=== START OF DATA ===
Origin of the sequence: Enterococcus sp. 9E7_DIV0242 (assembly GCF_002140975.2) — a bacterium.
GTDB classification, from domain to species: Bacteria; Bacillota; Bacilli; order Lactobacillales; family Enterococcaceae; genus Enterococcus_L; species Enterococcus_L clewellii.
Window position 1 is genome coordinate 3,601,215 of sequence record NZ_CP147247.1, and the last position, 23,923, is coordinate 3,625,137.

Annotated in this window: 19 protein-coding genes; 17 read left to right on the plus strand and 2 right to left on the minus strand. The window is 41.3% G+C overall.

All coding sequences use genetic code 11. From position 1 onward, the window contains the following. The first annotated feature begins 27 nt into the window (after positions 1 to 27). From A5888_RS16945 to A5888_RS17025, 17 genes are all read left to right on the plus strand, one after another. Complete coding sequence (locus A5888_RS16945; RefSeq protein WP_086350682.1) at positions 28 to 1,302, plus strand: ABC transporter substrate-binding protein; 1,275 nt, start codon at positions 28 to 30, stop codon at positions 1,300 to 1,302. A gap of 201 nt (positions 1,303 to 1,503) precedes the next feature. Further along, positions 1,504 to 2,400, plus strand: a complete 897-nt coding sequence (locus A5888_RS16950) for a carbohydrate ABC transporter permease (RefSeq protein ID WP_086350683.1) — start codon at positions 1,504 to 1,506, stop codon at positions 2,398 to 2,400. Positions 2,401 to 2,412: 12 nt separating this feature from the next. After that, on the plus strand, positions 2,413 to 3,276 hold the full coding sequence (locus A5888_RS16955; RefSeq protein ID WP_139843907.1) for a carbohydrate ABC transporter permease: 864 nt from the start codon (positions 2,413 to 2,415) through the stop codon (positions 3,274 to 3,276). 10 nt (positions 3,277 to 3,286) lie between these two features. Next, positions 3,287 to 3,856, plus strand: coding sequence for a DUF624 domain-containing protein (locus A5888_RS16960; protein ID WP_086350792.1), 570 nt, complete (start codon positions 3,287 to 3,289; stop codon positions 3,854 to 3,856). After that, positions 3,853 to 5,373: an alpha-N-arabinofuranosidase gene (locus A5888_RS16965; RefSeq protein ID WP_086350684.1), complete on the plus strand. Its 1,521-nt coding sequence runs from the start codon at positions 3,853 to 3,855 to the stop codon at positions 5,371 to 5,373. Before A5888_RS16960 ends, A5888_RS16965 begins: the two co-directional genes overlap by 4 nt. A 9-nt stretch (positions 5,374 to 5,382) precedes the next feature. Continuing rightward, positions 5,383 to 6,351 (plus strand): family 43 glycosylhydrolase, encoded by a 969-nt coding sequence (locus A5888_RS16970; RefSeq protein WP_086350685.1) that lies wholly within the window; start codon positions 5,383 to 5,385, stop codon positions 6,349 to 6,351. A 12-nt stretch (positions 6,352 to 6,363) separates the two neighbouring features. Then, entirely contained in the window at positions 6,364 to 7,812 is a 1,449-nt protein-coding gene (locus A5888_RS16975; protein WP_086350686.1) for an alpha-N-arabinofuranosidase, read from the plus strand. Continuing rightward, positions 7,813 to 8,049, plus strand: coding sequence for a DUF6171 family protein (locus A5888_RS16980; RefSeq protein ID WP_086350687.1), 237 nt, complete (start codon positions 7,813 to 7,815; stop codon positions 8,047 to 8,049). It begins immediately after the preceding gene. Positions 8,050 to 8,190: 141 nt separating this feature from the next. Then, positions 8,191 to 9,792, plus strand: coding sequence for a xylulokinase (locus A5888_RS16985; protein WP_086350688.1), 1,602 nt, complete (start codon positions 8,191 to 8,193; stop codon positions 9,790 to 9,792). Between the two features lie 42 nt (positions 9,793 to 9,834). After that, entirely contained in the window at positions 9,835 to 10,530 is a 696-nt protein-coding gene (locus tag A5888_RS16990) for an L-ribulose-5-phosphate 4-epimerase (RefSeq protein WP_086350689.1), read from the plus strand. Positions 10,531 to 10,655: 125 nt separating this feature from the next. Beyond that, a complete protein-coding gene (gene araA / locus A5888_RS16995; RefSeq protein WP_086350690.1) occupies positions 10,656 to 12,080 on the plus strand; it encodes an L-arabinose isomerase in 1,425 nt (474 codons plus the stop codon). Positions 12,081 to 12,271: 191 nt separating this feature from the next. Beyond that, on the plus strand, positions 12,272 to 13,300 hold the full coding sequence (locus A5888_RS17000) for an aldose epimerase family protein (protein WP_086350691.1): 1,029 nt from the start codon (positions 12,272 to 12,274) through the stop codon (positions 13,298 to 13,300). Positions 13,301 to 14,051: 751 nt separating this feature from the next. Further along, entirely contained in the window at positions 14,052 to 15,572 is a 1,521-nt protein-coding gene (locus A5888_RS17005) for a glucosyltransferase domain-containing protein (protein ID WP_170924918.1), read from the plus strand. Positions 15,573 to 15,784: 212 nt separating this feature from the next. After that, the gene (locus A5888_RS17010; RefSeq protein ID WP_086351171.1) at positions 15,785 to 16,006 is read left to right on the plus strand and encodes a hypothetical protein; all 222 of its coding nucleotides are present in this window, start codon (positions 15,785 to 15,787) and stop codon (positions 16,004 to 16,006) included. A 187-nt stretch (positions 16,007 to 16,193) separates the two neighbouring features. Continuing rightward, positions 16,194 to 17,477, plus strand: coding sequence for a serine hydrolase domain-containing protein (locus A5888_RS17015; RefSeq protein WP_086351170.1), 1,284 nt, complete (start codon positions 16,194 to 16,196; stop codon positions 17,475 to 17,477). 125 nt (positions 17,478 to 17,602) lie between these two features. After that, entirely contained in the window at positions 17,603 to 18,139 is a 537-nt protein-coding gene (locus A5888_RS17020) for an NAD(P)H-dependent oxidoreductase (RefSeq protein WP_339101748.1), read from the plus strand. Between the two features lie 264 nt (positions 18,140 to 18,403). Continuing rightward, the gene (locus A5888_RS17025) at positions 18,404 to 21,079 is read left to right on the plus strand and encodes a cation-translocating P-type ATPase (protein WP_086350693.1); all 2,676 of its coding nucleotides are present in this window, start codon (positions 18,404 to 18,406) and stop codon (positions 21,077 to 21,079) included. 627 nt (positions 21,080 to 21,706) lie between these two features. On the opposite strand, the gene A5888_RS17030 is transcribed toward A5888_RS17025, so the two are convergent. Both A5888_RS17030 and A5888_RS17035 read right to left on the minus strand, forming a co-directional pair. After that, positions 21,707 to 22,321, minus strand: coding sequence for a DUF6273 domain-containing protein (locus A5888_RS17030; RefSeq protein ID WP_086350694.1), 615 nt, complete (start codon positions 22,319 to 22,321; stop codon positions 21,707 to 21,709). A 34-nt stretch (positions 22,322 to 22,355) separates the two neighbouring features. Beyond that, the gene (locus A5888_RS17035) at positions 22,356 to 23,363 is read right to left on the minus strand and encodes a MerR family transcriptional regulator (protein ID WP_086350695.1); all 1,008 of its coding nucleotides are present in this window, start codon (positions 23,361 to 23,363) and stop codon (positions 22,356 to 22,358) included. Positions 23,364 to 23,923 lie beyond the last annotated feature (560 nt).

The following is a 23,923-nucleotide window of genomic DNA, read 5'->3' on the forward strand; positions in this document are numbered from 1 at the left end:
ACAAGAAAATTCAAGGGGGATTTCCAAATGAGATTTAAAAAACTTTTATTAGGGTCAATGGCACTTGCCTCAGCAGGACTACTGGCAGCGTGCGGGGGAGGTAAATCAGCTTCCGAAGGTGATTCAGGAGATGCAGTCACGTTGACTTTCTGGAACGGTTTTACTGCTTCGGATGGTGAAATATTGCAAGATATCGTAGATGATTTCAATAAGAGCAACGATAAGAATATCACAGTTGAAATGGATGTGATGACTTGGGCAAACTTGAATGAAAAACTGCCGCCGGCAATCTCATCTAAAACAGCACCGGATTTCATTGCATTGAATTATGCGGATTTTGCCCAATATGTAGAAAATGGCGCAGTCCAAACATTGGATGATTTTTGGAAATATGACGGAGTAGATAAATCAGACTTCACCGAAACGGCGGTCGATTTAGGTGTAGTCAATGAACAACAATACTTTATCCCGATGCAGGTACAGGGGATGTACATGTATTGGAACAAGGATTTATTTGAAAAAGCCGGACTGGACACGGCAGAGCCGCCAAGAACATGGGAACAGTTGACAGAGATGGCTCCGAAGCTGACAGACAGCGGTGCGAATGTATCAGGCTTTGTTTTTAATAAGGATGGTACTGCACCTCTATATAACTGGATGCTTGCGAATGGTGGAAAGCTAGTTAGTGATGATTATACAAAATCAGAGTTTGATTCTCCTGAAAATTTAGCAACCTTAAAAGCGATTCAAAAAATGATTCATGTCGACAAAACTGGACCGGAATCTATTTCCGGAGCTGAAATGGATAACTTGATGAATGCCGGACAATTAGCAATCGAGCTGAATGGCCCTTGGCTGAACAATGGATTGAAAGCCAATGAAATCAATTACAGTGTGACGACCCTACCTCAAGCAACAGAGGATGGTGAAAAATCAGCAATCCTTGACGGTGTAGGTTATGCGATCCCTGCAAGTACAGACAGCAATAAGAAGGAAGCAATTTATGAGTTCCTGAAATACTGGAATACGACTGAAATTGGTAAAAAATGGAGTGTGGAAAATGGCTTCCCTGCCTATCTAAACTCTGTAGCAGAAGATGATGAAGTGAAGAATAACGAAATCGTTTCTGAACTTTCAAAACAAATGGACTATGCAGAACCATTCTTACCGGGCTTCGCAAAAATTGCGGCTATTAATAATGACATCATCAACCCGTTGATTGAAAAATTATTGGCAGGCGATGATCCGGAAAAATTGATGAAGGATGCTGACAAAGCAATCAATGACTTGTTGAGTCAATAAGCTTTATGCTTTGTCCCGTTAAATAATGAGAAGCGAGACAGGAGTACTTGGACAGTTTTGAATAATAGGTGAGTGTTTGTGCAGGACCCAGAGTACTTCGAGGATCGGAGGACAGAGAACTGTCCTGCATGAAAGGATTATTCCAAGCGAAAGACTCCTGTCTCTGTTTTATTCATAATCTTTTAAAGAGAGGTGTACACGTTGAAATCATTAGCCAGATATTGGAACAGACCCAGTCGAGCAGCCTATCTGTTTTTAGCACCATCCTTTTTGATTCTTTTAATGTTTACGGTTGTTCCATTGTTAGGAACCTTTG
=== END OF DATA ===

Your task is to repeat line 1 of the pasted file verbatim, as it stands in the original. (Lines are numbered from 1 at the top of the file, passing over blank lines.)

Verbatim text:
Origin of the sequence: Enterococcus sp. 9E7_DIV0242 (assembly GCF_002140975.2) — a bacterium.